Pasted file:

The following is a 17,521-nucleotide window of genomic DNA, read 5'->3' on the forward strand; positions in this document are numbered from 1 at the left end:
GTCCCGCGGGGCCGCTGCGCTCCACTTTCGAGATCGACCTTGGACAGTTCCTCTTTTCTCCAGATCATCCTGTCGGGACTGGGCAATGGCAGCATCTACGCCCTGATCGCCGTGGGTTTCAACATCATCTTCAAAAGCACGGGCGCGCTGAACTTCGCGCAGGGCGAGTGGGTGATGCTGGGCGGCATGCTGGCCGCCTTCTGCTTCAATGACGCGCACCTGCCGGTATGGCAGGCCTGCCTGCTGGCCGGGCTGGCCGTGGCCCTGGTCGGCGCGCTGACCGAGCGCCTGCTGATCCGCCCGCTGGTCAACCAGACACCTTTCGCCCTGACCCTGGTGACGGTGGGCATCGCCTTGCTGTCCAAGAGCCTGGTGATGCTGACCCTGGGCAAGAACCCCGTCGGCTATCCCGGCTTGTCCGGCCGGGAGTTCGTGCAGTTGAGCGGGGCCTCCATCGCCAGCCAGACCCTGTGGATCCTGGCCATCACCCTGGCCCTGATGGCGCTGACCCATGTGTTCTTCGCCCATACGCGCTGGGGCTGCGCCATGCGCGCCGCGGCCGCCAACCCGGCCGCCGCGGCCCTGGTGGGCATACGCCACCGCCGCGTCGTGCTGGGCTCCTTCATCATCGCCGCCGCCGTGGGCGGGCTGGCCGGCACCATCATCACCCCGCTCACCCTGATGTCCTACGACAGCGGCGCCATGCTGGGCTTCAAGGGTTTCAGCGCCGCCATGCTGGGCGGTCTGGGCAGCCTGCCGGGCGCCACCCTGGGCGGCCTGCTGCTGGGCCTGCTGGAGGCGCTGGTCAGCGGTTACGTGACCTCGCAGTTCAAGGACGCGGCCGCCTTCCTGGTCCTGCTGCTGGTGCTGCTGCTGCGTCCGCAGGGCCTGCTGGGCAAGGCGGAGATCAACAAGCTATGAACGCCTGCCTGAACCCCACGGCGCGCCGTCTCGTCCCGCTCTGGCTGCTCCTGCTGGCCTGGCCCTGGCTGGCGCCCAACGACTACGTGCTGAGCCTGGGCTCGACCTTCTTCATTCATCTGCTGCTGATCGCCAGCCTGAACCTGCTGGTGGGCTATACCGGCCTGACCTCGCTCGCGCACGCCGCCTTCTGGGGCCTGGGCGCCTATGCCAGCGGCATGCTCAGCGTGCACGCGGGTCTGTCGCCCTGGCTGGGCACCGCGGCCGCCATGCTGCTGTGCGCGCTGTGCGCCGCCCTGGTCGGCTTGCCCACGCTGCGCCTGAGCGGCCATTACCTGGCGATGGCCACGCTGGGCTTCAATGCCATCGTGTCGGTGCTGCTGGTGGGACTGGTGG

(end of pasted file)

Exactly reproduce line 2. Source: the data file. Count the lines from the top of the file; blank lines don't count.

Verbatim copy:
GTCCCGCGGGGCCGCTGCGCTCCACTTTCGAGATCGACCTTGGACAGTTCCTCTTTTCTCCAGATCATCCTGTCGGGACTGGGCAATGGCAGCATCTACGCCCTGATCGCCGTGGGTTTCAACATCATCTTCAAAAGCACGGGCGCGCTGAACTTCGCGCAGGGCGAGTGGGTGATGCTGGGCGGCATGCTGGCCGCCTTCTGCTTCAATGACGCGCACCTGCCGGTATGGCAGGCCTGCCTGCTGGCCGGGCTGGCCGTGGCCCTGGTCGGCGCGCTGACCGAGCGCCTGCTGATCCGCCCGCTGGTCAACCAGACACCTTTCGCCCTGACCCTGGTGACGGTGGGCATCGCCTTGCTGTCCAAGAGCCTGGTGATGCTGACCCTGGGCAAGAACCCCGTCGGCTATCCCGGCTTGTCCGGCCGGGAGTTCGTGCAGTTGAGCGGGGCCTCCATCGCCAGCCAGACCCTGTGGATCCTGGCCATCACCCTGGCCCTGATGGCGCTGACCCATGTGTTCTTCGCCCATACGCGCTGGGGCTGCGCCATGCGCGCCGCGGCCGCCAACCCGGCCGCCGCGGCCCTGGTGGGCATACGCCACCGCCGCGTCGTGCTGGGCTCCTTCATCATCGCCGCCGCCGTGGGCGGGCTGGCCGGCACCATCATCACCCCGCTCACCCTGATGTCCTACGACAGCGGCGCCATGCTGGGCTTCAAGGGTTTCAGCGCCGCCATGCTGGGCGGTCTGGGCAGCCTGCCGGGCGCCACCCTGGGCGGCCTGCTGCTGGGCCTGCTGGAGGCGCTGGTCAGCGGTTACGTGACCTCGCAGTTCAAGGACGCGGCCGCCTTCCTGGTCCTGCTGCTGGTGCTGCTGCTGCGTCCGCAGGGCCTGCTGGGCAAGGCGGAGATCAACAAGCTATGAACGCCTGCCTGAACCCCACGGCGCGCCGTCTCGTCCCGCTCTGGCTGCTCCTGCTGGCCTGGCCCTGGCTGGCGCCCAACGACTACGTGCTGAGCCTGGGCTCGACCTTCTTCATTCATCTGCTGCTGATCGCCAGCCTGAACCTGCTGGTGGGCTATACCGGCCTGACCTCGCTCGCGCACGCCGCCTTCTGGGGCCTGGGCGCCTATGCCAGCGGCATGCTCAGCGTGCACGCGGGTCTGTCGCCCTGGCTGGGCACCGCGGCCGCCATGCTGCTGTGCGCGCTGTGCGCCGCCCTGGTCGGCTTGCCCACGCTGCGCCTGAGCGGCCATTACCTGGCGATGGCCACGCTGGGCTTCAATGCCATCGTGTCGGTGCTGCTGGTGGGACTGGTGG